During the setting up of the dyno we also implemented Mahas powerful Air pressure calculation which simulates the pressure the air will put on the car as it travels at increasing speed. To populate this function we took a number of our demo cars to an airfield where we were able to measure the deceleration from speeds over 150mph to plot against the Maha model. We now have separate settings for popular models like the Nissan GT-R, BMW M4 and Audi RS6.
It is not just the engine performance the MSR enables us to monitor. Because we can monitor the torque requirements and drag characteristics of each axle independently we can make sure the transmission and, in particular, the 4WD centre clutch is performing as expected. The MSR measures power at the fly wheel and to do this it measures every item that spins in within the dyno and conversely it measures all the drag of the rotating parts so this includes the dyno rollers, bearing and electric motors to give a true picture of everything that could affect the performance results. For example if you increased the tyre pressures on a car the rolling resistance would be improved and the car would produce more power at the wheels however on the MSR the coast down drag would also reduce so the net result would be the same at the flywheel. Unlike other dynos with two rollers per axle the single axle design of the MSR means that you can’t get false or over inflated readings when the car moves up onto one roller and reduces its drag.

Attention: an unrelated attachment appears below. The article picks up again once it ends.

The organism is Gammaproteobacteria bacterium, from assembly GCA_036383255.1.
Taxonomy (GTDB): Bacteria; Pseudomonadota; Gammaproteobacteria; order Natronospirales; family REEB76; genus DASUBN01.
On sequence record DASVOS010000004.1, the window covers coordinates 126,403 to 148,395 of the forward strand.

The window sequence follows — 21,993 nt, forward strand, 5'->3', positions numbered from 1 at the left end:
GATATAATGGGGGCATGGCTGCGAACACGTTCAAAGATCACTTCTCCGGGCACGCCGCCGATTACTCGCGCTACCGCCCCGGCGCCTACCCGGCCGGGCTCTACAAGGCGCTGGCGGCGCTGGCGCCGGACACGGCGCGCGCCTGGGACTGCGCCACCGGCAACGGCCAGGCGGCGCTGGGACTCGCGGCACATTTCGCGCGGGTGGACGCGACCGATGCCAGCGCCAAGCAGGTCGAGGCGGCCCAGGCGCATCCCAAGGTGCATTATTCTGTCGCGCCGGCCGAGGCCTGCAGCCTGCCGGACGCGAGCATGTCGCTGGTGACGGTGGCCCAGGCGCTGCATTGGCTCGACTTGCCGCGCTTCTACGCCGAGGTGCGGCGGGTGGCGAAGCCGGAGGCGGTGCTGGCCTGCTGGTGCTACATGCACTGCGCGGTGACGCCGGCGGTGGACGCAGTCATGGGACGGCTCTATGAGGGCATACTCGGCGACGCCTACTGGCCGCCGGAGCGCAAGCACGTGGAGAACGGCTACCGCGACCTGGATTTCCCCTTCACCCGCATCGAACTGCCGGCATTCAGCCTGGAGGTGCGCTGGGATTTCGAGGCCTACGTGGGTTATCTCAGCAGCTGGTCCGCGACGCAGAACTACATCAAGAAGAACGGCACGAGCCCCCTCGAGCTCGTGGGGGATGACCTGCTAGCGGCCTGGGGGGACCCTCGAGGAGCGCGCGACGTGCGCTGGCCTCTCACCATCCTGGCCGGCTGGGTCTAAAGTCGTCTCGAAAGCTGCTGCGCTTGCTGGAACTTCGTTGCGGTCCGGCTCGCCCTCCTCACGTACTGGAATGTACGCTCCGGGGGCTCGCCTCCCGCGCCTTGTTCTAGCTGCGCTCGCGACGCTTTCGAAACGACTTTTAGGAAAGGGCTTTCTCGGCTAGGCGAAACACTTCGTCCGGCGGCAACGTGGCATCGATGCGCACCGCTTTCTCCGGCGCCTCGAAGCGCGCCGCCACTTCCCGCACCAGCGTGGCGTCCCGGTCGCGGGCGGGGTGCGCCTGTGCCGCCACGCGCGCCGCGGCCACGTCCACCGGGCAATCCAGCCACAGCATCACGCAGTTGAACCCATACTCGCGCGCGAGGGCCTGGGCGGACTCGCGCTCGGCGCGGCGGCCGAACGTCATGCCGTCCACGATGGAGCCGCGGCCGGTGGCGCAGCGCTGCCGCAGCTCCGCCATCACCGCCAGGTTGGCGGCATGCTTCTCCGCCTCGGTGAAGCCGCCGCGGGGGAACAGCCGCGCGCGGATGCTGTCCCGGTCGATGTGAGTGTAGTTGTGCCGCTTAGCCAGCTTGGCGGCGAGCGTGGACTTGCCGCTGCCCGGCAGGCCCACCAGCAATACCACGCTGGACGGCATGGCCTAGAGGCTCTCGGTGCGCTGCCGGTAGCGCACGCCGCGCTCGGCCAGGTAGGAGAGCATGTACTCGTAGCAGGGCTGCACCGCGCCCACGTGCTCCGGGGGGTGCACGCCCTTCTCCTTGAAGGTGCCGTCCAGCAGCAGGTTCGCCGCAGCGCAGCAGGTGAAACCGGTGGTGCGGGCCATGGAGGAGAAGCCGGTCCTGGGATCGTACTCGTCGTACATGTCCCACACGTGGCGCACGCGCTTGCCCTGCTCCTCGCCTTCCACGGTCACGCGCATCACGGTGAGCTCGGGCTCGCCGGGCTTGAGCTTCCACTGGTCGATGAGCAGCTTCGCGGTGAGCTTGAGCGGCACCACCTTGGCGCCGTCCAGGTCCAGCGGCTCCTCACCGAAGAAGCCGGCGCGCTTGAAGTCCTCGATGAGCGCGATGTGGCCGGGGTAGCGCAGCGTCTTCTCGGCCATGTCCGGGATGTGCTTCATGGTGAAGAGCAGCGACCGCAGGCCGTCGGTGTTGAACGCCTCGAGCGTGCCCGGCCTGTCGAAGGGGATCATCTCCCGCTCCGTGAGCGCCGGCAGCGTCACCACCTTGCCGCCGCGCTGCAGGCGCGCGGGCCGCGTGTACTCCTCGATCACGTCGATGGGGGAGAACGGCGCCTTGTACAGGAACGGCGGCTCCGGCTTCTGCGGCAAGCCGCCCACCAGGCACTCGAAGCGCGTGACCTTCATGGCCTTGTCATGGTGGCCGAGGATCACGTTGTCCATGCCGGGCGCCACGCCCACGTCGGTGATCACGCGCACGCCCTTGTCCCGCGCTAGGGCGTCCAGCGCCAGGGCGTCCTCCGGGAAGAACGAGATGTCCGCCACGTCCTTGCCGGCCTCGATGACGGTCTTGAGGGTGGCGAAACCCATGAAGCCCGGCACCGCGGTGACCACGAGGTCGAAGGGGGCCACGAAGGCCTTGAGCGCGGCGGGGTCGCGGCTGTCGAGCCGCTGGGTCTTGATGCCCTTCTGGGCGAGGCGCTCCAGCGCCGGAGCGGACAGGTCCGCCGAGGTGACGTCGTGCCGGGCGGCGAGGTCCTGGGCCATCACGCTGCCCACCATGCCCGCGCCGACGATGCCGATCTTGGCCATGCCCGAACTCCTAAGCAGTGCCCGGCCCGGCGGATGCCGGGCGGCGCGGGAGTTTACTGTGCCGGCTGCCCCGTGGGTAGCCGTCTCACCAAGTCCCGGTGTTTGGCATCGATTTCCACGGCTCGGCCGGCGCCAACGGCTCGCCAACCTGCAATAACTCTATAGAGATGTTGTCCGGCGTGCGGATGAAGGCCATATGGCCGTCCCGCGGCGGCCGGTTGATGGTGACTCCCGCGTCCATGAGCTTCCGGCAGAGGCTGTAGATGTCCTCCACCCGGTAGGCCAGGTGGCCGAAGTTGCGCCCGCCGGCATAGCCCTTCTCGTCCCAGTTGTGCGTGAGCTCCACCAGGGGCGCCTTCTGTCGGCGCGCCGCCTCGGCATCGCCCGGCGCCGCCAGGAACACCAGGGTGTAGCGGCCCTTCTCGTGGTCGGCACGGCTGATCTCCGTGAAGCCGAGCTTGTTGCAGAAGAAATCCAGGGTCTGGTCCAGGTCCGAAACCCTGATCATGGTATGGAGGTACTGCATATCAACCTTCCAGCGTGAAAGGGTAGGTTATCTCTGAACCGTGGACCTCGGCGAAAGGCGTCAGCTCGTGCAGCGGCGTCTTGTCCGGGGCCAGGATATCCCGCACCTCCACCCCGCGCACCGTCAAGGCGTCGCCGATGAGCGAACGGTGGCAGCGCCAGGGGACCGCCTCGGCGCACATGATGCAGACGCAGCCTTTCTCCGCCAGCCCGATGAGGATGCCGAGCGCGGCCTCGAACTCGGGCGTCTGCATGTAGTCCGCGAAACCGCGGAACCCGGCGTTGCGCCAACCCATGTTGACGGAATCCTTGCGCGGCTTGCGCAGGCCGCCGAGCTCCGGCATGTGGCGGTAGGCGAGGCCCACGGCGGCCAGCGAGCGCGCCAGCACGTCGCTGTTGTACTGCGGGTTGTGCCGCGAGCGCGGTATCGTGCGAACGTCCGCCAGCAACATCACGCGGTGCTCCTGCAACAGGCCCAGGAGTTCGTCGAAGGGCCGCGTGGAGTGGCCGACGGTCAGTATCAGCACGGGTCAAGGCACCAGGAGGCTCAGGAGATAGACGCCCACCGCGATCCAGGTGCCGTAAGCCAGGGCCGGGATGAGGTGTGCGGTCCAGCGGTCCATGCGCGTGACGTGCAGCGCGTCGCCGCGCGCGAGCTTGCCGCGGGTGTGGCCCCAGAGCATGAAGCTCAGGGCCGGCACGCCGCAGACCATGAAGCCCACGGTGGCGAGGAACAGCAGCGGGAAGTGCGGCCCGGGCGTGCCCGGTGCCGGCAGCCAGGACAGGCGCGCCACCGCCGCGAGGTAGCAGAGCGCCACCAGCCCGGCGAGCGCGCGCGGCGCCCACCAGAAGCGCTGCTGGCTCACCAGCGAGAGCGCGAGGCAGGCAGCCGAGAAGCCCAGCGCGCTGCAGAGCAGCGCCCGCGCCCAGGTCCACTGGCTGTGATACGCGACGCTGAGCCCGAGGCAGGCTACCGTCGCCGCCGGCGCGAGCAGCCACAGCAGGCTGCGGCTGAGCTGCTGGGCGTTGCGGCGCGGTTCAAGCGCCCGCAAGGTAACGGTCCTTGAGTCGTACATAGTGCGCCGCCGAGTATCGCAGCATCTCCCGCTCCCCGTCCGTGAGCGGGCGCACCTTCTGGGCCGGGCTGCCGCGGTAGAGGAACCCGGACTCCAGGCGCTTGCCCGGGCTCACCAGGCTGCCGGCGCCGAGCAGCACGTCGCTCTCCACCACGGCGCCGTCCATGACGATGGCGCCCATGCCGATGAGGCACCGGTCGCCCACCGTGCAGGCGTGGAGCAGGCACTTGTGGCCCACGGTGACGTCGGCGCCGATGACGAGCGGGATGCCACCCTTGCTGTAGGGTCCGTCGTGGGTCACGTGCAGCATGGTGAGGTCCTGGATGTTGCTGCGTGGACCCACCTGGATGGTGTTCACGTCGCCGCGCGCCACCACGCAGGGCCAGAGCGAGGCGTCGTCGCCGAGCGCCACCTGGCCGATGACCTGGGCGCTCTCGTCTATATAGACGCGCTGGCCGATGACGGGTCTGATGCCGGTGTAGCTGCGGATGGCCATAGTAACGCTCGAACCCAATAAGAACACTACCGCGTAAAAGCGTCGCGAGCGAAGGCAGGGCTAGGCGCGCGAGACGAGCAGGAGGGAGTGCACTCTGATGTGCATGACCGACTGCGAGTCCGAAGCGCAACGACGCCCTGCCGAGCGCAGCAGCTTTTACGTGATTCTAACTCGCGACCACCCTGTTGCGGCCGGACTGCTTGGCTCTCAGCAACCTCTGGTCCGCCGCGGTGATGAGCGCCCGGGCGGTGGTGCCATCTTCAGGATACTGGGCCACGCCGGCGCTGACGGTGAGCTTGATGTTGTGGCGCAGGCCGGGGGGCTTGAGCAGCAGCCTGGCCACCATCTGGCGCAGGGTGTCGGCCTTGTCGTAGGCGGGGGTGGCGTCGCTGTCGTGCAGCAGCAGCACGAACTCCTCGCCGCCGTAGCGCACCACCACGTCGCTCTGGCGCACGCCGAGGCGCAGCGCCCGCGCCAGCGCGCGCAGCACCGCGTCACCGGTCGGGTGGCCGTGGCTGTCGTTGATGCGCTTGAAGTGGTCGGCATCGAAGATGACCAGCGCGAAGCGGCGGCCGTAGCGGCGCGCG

Emissions Testing & Fuel Consumption
Being able to accurately measure tail pipe emissions doesn’t sound interesting but it is very useful in fully understanding how an engine is performing. It’s all very well telling our customers that we have improved their fuel consumption or emission level for each of our stage packages, but now we will be able to quantify these improvements.
On some of our recent testing of our Stage 4 cars we have made significant improvements in Hydrocarbon levels (unburnt fuel) which on a long cruise will help fuel consumption. You will not see these changes in a normal power test graph or on an ECU log but you will notice it in the saving in fuel over time. If we can burn the fuel more efficiently then it will also help us to produce more power for the same boost levels and we will shortly be releasing new Stage map updates that take advantage of this.
In 2019, after 5 years of hard use, we replaced our Dyno with the upgraded version of the MSR500 which features a number of improvement and even more powerful electric motors. Before removing the old dyno we ran a special 985bhp LM20 GT-R and after a week of installing the new dyno we ran the car again with a variance in power of less than 1bhp and 1lbft! German engineering!